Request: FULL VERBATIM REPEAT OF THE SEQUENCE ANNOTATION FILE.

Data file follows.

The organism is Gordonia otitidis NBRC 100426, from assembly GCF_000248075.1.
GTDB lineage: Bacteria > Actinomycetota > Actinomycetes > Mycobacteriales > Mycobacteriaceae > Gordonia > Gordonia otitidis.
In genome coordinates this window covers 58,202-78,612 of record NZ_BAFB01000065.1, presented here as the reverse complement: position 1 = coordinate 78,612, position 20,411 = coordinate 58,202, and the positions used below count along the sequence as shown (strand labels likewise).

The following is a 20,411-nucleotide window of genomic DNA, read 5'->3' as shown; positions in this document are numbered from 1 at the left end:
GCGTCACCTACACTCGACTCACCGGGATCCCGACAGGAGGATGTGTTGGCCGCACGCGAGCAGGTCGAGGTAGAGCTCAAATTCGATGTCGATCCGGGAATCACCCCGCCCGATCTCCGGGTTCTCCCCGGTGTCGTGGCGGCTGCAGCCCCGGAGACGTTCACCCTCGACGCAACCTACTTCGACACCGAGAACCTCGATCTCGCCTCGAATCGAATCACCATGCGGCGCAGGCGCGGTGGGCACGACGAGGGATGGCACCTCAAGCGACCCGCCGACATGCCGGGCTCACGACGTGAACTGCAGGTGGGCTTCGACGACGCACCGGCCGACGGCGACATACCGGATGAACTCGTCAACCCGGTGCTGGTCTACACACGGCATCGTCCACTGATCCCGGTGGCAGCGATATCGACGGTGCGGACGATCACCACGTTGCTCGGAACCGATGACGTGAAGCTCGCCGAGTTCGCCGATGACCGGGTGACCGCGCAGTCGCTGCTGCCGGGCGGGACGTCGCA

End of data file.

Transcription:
The organism is Gordonia otitidis NBRC 100426, from assembly GCF_000248075.1.
GTDB lineage: Bacteria > Actinomycetota > Actinomycetes > Mycobacteriales > Mycobacteriaceae > Gordonia > Gordonia otitidis.
In genome coordinates this window covers 58,202-78,612 of record NZ_BAFB01000065.1, presented here as the reverse complement: position 1 = coordinate 78,612, position 20,411 = coordinate 58,202, and the positions used below count along the sequence as shown (strand labels likewise).

The following is a 20,411-nucleotide window of genomic DNA, read 5'->3' as shown; positions in this document are numbered from 1 at the left end:
GCGTCACCTACACTCGACTCACCGGGATCCCGACAGGAGGATGTGTTGGCCGCACGCGAGCAGGTCGAGGTAGAGCTCAAATTCGATGTCGATCCGGGAATCACCCCGCCCGATCTCCGGGTTCTCCCCGGTGTCGTGGCGGCTGCAGCCCCGGAGACGTTCACCCTCGACGCAACCTACTTCGACACCGAGAACCTCGATCTCGCCTCGAATCGAATCACCATGCGGCGCAGGCGCGGTGGGCACGACGAGGGATGGCACCTCAAGCGACCCGCCGACATGCCGGGCTCACGACGTGAACTGCAGGTGGGCTTCGACGACGCACCGGCCGACGGCGACATACCGGATGAACTCGTCAACCCGGTGCTGGTCTACACACGGCATCGTCCACTGATCCCGGTGGCAGCGATATCGACGGTGCGGACGATCACCACGTTGCTCGGAACCGATGACGTGAAGCTCGCCGAGTTCGCCGATGACCGGGTGACCGCGCAGTCGCTGCTGCCGGGCGGGACGTCGCA